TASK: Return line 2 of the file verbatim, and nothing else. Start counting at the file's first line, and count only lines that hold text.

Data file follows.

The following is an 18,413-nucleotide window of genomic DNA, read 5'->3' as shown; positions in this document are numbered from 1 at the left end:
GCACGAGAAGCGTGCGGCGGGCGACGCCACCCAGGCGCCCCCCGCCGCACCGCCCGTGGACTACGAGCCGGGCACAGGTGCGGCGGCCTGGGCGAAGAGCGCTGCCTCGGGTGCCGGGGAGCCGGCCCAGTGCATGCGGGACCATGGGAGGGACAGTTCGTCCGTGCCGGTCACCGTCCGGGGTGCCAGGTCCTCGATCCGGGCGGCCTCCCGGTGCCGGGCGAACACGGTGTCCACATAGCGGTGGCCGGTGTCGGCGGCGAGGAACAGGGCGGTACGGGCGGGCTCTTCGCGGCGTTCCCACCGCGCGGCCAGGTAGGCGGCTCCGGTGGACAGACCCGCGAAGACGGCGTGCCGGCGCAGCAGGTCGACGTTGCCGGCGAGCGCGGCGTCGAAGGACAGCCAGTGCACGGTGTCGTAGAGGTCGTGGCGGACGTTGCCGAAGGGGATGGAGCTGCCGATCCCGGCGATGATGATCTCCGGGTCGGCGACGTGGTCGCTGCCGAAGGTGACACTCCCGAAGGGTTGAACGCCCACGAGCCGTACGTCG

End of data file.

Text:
GCACGAGAAGCGTGCGGCGGGCGACGCCACCCAGGCGCCCCCCGCCGCACCGCCCGTGGACTACGAGCCGGGCACAGGTGCGGCGGCCTGGGCGAAGAGCGCTGCCTCGGGTGCCGGGGAGCCGGCCCAGTGCATGCGGGACCATGGGAGGGACAGTTCGTCCGTGCCGGTCACCGTCCGGGGTGCCAGGTCCTCGATCCGGGCGGCCTCCCGGTGCCGGGCGAACACGGTGTCCACATAGCGGTGGCCGGTGTCGGCGGCGAGGAACAGGGCGGTACGGGCGGGCTCTTCGCGGCGTTCCCACCGCGCGGCCAGGTAGGCGGCTCCGGTGGACAGACCCGCGAAGACGGCGTGCCGGCGCAGCAGGTCGACGTTGCCGGCGAGCGCGGCGTCGAAGGACAGCCAGTGCACGGTGTCGTAGAGGTCGTGGCGGACGTTGCCGAAGGGGATGGAGCTGCCGATCCCGGCGATGATGATCTCCGGGTCGGCGACGTGGTCGCTGCCGAAGGTGACACTCCCGAAGGGTTGAACGCCCACGAGCCGTACGTCG